Master Executive Council (MEC)
- Changes to how trips are posted and displayed in Crew Access and other ongoing system issues have resulted in concerns about contractual violations and a lack of management accountability.
- Management must provide a functional system that works correctly and has agreed to troubleshoot the current issues and review programming changes to Crew Access.
- AFA Representatives will continue protecting Flight Attendant interests and contractual rights through all legal means available to us, including the grievance process as applicable.
We understand that many of you are frustrated with recent changes to how trips are posted and displayed in Jeppesen Crew Access, especially when it comes to trading trips with crew members or through Open Time. These issues have resulted in concerns about contract violations and an apparent lack of accountability from management. As your Union leadership, we are actively addressing these concerns and advocating for your rights.
It’s important to note that a financial award may not be an achievable or realistic remedy for contract violations brought forward to a system board of adjustment under the Railway Labor Act (RLA). Under the standards of arbitration, AFA would have the burden of proving that a specific person was denied a particular trip on a specific date and time. This is essentially impossible; even if it were, the remedy would be limited to what can be found within the “four corners of the contract” doctrine; in other words, any remedy must be contained within the contract. For example, if you were denied sit pay when you sat for two hours, you would be awarded one TFP. However, we cannot show who was specifically harmed or the dollar amount of such harm. As a result, in these circumstances, the only likely arbitral remedy for a contractual grievance would be a “cease and desist” order, which would require the Company to comply with the contract on a go-forward basis.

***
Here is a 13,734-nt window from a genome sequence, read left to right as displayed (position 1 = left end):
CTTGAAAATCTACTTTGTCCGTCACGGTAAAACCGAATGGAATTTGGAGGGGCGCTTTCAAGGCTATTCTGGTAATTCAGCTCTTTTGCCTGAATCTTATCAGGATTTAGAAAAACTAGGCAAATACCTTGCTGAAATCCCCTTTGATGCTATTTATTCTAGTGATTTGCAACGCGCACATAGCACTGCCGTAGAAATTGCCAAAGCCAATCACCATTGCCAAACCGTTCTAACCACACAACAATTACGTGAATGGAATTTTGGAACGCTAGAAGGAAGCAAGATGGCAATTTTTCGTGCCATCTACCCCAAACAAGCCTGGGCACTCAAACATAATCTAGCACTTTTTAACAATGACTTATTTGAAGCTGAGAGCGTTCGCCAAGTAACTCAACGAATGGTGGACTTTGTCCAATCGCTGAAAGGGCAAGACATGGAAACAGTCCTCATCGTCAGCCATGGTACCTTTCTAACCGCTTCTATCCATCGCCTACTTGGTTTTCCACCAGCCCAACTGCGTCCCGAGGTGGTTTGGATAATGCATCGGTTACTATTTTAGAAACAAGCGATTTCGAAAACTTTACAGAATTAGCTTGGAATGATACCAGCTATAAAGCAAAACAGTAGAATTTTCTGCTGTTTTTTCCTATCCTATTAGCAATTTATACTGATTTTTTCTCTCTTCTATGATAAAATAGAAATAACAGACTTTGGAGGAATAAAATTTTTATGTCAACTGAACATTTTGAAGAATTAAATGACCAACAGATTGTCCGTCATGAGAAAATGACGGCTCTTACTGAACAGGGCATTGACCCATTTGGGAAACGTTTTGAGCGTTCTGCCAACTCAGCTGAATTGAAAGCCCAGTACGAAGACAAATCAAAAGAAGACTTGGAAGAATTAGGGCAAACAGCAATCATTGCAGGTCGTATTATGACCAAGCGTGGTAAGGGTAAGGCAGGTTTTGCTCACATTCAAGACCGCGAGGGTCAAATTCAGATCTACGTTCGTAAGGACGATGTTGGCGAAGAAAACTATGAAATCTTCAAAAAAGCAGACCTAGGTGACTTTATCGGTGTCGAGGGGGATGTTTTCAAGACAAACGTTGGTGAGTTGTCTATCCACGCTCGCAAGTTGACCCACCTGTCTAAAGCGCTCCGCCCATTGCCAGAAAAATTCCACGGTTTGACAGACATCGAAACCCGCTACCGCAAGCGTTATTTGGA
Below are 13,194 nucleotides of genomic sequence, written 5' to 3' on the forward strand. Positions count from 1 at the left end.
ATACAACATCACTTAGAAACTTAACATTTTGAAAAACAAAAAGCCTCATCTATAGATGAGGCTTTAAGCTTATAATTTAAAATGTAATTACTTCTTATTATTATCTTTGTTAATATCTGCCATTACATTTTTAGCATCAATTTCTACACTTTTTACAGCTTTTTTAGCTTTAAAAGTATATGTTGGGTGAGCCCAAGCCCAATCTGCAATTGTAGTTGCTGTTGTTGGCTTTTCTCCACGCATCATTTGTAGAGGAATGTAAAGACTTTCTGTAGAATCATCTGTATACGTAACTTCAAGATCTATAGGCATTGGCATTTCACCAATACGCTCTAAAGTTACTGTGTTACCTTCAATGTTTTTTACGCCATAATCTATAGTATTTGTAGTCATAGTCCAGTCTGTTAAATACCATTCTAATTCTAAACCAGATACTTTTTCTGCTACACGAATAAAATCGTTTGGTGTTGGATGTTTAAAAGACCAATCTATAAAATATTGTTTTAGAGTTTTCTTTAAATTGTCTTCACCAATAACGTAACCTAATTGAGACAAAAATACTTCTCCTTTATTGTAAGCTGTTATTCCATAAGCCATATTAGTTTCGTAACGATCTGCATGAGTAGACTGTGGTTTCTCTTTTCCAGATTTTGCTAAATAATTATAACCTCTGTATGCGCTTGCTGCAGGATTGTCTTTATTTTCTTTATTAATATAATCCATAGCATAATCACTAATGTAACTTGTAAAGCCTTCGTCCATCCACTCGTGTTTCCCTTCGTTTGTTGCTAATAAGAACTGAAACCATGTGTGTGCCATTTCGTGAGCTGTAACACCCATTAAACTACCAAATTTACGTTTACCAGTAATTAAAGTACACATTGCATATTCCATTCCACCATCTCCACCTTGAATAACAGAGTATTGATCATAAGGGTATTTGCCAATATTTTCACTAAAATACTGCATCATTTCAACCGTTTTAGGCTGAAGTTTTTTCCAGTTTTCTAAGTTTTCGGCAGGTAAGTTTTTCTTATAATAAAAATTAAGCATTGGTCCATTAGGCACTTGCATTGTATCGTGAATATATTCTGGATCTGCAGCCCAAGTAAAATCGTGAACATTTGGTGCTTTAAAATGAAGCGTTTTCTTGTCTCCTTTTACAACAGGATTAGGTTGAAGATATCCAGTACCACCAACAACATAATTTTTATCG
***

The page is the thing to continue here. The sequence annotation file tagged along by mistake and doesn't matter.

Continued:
Compliance in this case still requires the system to work correctly, and even in the face of an award, it would not necessarily happen immediately. Management has already agreed to troubleshoot the current trip display issues in Crew Access and has expressed a willingness to implement programming changes to the Crew Access trading system potentially. Our analysis indicates that an arbitrator would likely find management’s actions an appropriate remedy for the current concerns. While we understand that this may only partially satisfy your expectations, it’s essential to recognize the legal limitations of the process.
This does not mean that we give up. As your AFA Representatives, we are committed to working towards fair and just solutions to contract violations—and filing and arbitrating grievances where appropriate. We will continue to negotiate and pursue all available avenues under the RLA and the contract to protect your interests. We understand your frustrations and encourage you to contact us with any questions or further grievances you may have. Your feedback and input are invaluable in helping us advocate for your rights and achieve positive outcomes.
We take your concerns seriously and are dedicated to holding management accountable to the terms of our contract. We appreciate your ongoing support and solidarity as we work towards resolving these issues. Together, we can continue to fight for the rights and well-being of all Alaska Airlines Flight Attendants.